Posted by jwoestendiek April 2nd, 2012 under Muttsblog, videos.
Tags: adopt, adopted, adoptions, animal sanctuary, animals, best friends, dog, dog fighting, dogs, little red, michael vick, pets, pit bull, pit bulls, pitbull, pitbulls, rehabilitation, sponsor, utah, vick dogs, vicktory dogs, volunteer
Alan Askwith didn’t mean to shoot his wife. He meant, his own lawyer says, to shoot his dog.
But apparently hitting the right target can be difficult when one is driving, allegedly under the influence, down an interstate highway with three kids in the backseat.
Yesterday, Askwith, 29, of Richfield, Utah, was being held at the Utah County jail in lieu of $10,000 bail on charges that included felony discharge of a firearm, possession of a firearm by a restricted person, driving while under the influence of drugs or alcohol and cruelty to animals, according to the Salt Lake City Tribune
Highway Patrol Corporal Todd Johnson said the shooting took place somewhere on southbound Interstate 15 in southern Utah County last Friday.
“For some unknown reason, the driver decided to shoot the dog and also hit the female passenger in the lower leg,” Johnson said.
Askwith’s defense attorney, Clayton Simms of Salt Lake City, said Wednesday that Askwith shot the animal when it began snarling. Askwith then pulled over and dumped the dog on I-15, and tossed his handgun out of his SUV.
The dog – a 115-pound pit bull, named “Arby” — was later picked up by relatives, taken for treatment and, according to Simms, is expected to recover.
Simms said Askwith told him he was concerned the pit bull posed a risk to his wife, and to three children sitting in the back of his vehicle.
Askwith drove his wife to Central Valley Hospital in Nephi — see, everybody has their redeeming qualities – where she was treated for what authorities described as a non-life threatening wound.
Another trooper, at the hospital for another matter, arrested Askwith after learning what happened and took him into custody after a brief foot chase.
Posted by jwoestendiek January 19th, 2012 under Muttsblog.
Tags: animal cruelty, animals, arby, arrest, askwith, attorney, charges, dangerous, dog, dogs, dumped, hazard, highway, hospital, humans, injured, interstate, pets, pit bull, risk, safety, salt lake city, shooting, shot, snarling, survived, utah, wife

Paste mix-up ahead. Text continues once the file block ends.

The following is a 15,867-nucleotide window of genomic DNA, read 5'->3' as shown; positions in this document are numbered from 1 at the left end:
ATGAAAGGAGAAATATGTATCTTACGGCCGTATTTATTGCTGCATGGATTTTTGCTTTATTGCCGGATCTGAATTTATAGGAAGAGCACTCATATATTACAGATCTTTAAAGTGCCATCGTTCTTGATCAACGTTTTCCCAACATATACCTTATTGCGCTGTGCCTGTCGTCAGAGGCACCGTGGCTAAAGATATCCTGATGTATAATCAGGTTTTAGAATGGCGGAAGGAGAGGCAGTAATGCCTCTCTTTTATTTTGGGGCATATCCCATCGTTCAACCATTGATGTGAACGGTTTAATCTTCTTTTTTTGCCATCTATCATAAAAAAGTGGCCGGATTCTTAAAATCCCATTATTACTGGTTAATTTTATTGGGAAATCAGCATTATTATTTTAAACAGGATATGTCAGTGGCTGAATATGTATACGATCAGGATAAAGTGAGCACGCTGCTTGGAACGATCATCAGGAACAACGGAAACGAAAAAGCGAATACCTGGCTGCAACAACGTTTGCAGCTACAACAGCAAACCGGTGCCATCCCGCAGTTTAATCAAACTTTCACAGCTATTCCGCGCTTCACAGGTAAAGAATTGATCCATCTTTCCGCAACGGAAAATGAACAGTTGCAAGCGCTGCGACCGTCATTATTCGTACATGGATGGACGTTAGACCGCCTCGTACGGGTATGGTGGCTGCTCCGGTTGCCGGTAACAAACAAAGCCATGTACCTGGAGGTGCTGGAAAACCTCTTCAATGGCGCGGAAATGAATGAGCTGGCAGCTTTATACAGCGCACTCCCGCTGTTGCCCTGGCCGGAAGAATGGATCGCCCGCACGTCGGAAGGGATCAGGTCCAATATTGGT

Robert Cottingham was duck hunting when he took a shotgun blast to his buttocks — fired, from all indications, by Piper, a yellow Labrador that belonged to a hunting companion.
The 46-year-old resident of Brigham City, Utah, was was hunting Sunday with his son and brother-in-law at the north end of the Great Salt Lake near a bird refuge, said Box Elder County Sherriff’s Chief Deputy Kevin Potter.
The victim told Fox 13 that the dog was in a marshy area of the lake and jumped into the boat, triggering a 12-gauge shotgun resting inside of it.
Cottingham was taken to the hospital where 27 birdshot pellets — most but not all of those he was struck by – were removed from his backside.
Posted by jwoestendiek December 1st, 2011 under Muttsblog, videos.
Tags: animals, blast, boat, box elder county, buttocks, dog, dog shoots hunter, dogs, duck, ducks best friend, gun safety, hunter, hunting, hunting accident, news, pets, robert cottingham, shot, shotgun, utah, video, yellow lab
Officials say the machine was working just fine, and pumped in the carbon monoxide like it was supposed to.
But when the cat, named Andrea, was removed, she still showed some signs of life.
So they put her in again.
After the second gassing, they checked for vital signs, pronounced her dead, put her in a plastic bag, and put that in a cooler.
But Andrea came back again.
“For whatever reason as time went on the cat came back to life,” said Aaron Crim, the shelter’s director of public relations.
The shelter workers decided not to try a third time. “It was just one of those things where they thought this cat obviously really wants to live,” Crim said. “Let’s give it a chance to find a permanent home.”
Andrea was cleaned up and taken home by Janita Coombs, a volunteer with the Community Animal Welfare Society
“She’s pretty tough, obviously,” Coombs told the Salt Lake Tribune. “She’s definitely got some will to live.”